Just don’t—it’s like amputating the first digit from all of your hands.

No matter how you slice it, a declaw is a form of amputation. Declawing is nearly amputating the end section of the last one that contains the growth plate in the nail. It's a procedure that veterinarians know may cause long-term pain, including phantom pain.

Additionally, the Humane Society usually advises against removing the claws of a cat. Many countries worldwide, along with some states and cities in the U.S., such as New York, have illegalized declawing cats.

Cat Asthma Is Surprisingly Common and Can Look Like Nausea

In case you notice your cat frequently acts like it's going to vomit, and nothing ever comes out, you might want to take it to your vet for a respiratory checkup. Suppose your cat seems to be vomiting while its neck is stretched out and nothing is produced. In that case, you should consider asking your veterinarian to assess your cat for lower airway disease.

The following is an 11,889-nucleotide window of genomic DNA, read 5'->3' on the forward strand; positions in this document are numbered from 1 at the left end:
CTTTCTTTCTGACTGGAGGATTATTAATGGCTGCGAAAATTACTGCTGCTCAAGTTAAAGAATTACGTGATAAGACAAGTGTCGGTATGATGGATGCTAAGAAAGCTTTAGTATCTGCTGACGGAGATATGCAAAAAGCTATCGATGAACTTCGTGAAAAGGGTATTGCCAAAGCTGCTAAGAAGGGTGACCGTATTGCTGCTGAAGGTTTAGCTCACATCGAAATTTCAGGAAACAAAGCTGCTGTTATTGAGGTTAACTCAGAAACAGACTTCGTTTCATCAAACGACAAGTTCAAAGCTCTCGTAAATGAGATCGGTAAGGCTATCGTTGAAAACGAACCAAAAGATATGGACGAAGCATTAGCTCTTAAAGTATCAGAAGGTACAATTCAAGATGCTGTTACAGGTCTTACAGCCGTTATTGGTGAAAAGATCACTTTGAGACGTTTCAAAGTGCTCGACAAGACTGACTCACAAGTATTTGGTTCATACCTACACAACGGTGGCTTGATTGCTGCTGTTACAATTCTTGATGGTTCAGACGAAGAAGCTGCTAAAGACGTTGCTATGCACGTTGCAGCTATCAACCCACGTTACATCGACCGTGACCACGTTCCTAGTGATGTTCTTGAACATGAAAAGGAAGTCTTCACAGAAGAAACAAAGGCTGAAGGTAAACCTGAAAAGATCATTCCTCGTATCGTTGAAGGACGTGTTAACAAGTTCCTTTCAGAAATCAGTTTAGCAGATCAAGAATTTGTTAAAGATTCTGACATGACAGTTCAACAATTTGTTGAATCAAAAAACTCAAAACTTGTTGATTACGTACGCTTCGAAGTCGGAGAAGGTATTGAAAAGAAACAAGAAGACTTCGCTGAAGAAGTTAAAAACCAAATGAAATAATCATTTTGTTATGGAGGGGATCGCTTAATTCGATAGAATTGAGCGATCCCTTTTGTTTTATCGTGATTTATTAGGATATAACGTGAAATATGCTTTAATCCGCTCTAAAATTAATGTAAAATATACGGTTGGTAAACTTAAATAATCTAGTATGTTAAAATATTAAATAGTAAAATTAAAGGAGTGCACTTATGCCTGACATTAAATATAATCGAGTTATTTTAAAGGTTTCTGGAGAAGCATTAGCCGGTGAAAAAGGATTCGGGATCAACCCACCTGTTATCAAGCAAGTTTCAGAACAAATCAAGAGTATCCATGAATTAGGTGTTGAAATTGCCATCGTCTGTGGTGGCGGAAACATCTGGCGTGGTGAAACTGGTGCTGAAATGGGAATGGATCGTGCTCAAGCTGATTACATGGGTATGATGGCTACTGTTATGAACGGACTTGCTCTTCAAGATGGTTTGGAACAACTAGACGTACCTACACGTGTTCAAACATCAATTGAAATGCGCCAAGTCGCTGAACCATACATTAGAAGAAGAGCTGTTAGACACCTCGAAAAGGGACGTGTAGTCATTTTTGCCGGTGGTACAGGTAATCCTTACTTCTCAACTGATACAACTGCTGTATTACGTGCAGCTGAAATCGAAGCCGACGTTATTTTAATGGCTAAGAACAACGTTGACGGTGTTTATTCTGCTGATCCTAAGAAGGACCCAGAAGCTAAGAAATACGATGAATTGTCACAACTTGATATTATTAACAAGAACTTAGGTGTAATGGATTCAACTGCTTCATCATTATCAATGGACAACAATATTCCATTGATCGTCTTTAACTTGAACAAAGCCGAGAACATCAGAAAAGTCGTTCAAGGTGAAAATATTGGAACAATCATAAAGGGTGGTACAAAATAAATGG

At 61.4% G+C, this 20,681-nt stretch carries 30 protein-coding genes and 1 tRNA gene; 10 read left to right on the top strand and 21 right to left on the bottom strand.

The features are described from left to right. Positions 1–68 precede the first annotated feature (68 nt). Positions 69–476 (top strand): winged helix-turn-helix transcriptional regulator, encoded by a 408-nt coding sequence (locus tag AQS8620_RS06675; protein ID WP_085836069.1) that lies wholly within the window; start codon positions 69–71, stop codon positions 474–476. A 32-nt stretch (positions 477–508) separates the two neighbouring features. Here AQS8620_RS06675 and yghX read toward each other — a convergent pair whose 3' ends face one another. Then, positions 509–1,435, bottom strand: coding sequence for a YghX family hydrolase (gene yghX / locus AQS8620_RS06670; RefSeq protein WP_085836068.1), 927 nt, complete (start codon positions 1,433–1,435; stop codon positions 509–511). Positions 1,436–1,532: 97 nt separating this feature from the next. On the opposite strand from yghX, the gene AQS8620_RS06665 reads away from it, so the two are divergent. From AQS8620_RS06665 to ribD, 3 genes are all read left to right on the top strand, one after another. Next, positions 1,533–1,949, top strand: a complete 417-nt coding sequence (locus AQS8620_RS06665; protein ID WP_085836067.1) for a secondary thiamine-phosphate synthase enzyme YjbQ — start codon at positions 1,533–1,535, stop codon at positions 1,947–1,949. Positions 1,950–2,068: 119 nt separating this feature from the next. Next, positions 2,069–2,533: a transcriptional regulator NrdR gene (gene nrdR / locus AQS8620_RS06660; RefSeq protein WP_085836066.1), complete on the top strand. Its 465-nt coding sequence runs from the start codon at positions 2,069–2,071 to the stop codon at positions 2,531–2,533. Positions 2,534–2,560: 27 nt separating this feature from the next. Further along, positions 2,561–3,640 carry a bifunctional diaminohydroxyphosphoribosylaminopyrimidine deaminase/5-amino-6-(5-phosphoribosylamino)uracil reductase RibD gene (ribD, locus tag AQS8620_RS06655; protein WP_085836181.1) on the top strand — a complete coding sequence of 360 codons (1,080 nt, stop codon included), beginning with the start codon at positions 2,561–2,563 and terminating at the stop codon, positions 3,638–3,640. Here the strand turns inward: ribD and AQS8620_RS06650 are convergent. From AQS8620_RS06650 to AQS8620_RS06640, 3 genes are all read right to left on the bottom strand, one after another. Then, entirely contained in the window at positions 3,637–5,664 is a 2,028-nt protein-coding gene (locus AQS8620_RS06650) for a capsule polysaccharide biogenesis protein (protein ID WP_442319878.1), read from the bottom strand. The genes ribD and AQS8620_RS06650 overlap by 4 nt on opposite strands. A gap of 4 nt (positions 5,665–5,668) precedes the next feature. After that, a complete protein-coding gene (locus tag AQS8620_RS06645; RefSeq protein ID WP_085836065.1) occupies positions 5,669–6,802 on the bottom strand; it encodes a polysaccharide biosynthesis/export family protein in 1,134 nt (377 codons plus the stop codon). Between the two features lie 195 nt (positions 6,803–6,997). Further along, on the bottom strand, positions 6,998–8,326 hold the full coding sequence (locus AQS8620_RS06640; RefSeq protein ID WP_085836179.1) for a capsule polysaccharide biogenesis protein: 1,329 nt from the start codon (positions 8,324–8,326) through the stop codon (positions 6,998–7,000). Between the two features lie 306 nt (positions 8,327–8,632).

In most cases, the diseases that cause this behavior, such as feline asthma, can be managed with particular medication or treatment.

Socialize Your Pets to Keep Them Happy

Like humans, most pets enjoy getting out and playing with other animals and as such, socializing them is so important. Many people have a busy schedule, and it can be easy to forget that pets stay home the whole day.

If you have a dog, while walking your dog in the morning or night may help, socializing them with other animals will help them grow mentally and physically. Consider dropping your dog off at a convenient daycare location a few times a week or schedule a playdate with a colleague or friend who owns a dog.